These are exciting times for the bleeding edge of gaming TV hardware. Consoles and PCs are transforming the way games look by offering support for both native 4K resolution and high dynamic range (HDR) graphics. And we’re finally starting to see the once ‘gaming blind’ television market embracing more and more features designed to attract gamers, with lower response times and sets that play nice with our PCs.
Traditional monitors may be built from the ground up to deliver optimal gaming performance and features, but they’re not generally very big. Televisions, on the other hand, are getting bigger and bigger with every passing year, with 55-inch models now considered mainstream, and 75-inch models starting to creep into affordable territory. The best gaming TVs now offer performance in the ballpark of PC monitors—and what they may lack in super high refresh rates they make up for in color quality and size.
The one problem with taking your gaming hobby to the next, big-screen level is the overwhelming number of TV choices out there. Many of the main brands just keep on making more and more TVs, with smaller and smaller differences between them. With this in mind, we’ve made your life easier by picking the current best TVs for gaming across three different price points.
In assessing all of the main TVs around for their gaming capabilities, we focused on four main performance elements.
First, input lag: how long a screen takes to render image data received at its inputs. This is critically important to gamers. Input lag was checked with HDR, SDR, 4K and HD game feeds to check there were no major anomalies between different sources (there weren’t with any of our selected TVs).
We checked input lag in two ways: using a Leo Bodnar input lag measuring device, and photographically, where we split a video feed of a running timer into the TV we’re testing and a reference BenQ gaming monitor, take a photo, and then see how far the time reading on the TV was behind the reading on the reference monitor.
The photographic method enables us to spot potential moment to moment variations in input lag that some TVs suffer with, and which the Bodnar device doesn’t provide.
Next, we considered contrast. How well a display is able to reproduce the darkest and brightest parts of a gaming image is essential to a truly satisfying game experience. Especially now many games are supporting the expanded brightness range associated with HDR. As part of the contrast assessment, we also looked for issues such as flickering brightness levels and backlight ‘blooming’ around bright objects.
As part of the contrast testing, we measured each TV’s peak light output using an X-Rite i1 Display Pro light meter. This lets us know how far a set can go towards achieving the sort of extreme brightness levels HDR gaming is capable of.
Colour performance was also carefully scrutinized, paying attention to the richness, balance, consistency, freedom from striping noise and authenticity of the tones being shown. Pretty much all HDR material also carries a wider colour range than the old standard dynamic range format we’ve been stuck with for so many years. This can have a transformative effect on game graphics, making them look both more lifelike and more dramatic/three dimensional.
Finally, we looked a motion and sharpness. We mention these together as to some extent they’re related. If a TV suffers badly with judder or blurring when you’re panning around in Fortnite or hurtling into the scenery in Forza Horizon 3, that’s going to affect the picture’s sense of sharpness significantly. We also studied ultra-detailed but relatively static 4K game graphics looking for signs of softness, shimmering noise, ever-enthusiastic edge-enhancements, grain or any lack of depth and three-dimensionality that might be caused by a TV being unable to deliver enough color finesse to ‘match’ the number of pixels in the screen.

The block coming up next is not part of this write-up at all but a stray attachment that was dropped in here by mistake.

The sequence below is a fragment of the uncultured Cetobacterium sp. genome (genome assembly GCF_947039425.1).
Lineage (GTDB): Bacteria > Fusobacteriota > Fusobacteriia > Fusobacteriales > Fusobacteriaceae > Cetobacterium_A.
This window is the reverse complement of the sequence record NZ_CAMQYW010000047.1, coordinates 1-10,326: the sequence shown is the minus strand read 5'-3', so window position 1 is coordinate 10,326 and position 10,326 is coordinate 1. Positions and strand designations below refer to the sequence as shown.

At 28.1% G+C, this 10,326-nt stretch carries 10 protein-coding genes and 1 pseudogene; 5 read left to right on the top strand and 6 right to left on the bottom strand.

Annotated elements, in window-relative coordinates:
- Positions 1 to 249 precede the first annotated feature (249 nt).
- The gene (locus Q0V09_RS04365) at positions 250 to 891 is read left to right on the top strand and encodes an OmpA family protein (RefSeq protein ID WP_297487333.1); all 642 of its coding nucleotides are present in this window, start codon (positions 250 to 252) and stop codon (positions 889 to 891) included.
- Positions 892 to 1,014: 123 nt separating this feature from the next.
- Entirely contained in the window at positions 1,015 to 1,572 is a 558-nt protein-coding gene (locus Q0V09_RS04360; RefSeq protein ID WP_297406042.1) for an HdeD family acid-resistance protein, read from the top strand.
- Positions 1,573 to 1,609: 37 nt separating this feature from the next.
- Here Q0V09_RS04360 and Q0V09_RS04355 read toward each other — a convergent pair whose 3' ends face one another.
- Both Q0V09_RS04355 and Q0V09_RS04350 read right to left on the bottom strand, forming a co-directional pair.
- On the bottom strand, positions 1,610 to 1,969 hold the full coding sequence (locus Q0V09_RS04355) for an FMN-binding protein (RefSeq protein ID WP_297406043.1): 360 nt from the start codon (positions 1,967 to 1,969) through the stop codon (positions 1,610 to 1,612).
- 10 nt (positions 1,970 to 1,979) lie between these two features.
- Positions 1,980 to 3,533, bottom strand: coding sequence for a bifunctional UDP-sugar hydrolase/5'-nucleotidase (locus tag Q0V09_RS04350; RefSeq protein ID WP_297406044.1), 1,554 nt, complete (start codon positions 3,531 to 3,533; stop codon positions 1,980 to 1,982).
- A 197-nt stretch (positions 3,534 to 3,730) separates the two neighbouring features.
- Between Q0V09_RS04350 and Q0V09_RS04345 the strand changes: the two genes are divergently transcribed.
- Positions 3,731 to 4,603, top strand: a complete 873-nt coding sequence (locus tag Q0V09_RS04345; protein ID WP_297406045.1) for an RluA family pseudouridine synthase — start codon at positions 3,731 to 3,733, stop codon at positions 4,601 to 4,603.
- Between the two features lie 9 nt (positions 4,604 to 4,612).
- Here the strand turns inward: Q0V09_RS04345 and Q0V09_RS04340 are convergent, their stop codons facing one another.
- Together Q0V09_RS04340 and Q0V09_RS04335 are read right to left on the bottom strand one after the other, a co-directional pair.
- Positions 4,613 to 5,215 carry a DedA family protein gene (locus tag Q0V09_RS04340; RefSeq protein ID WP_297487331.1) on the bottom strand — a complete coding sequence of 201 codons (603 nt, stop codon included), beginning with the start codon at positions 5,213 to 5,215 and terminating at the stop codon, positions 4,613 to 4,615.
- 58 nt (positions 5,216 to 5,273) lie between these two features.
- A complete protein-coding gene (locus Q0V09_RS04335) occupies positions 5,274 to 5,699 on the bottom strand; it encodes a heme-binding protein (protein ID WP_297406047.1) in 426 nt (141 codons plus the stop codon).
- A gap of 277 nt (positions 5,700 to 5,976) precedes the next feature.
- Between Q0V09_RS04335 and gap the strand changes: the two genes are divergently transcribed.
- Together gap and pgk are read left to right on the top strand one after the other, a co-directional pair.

Other TVs we tested
Having put dozens of TVs from all the big brands through their gaming paces over the past six months, here are a trio which fell just short of making our ‘top three’.
The QN55Q7F is one of Samsung’s 2017 TVs, but at the time of writing it’s still available—and at a discount price, too. It’s a consummate gaming screen in most ways, thanks to its incredible brightness, ultra-rich colors and class-leading sharpness. It also delivers very low input lag in its Game mode, and thanks to the remarkable ambient light filter you get built into all of Samsung’s top-level QLED TVs, its pictures lose practically no impact at all even if you’re gaming in a very bright room. The only reason it didn’t quite make the top three is that its combination of edge LED lighting an extreme brightness mean that dark scenes can look rather greyed over.
This 75-inch TV combines direct LED lighting with powerful local dimming to deliver a stunningly colorful, contrast-rich gaming image. Combine this with the sheer enormity of the screen and it’s hard to think of any other TV which gives you a more immersive gaming experience. Its input lag with HDR content is slightly high at 40ms, though, and we really don’t like its Android TV operating system. Plus a 75-inch screen really does take over your room. If you want to take your gaming experience to practically cinematic levels, though, this is TV for you.
Despite being one of Samsung’s cheapest TVs, this 49-inch TV delivers more impact with HDR and wide colour games than any other TV at the same price point. Its relatively compact size may make it a winner if space is at a premium in your house, too, and its input lag comes in at only around 20ms. In the end, though, despite its aggressive pricing its lack of contrast and color richness compared with the Sony X900E series pushed it out of the top three.
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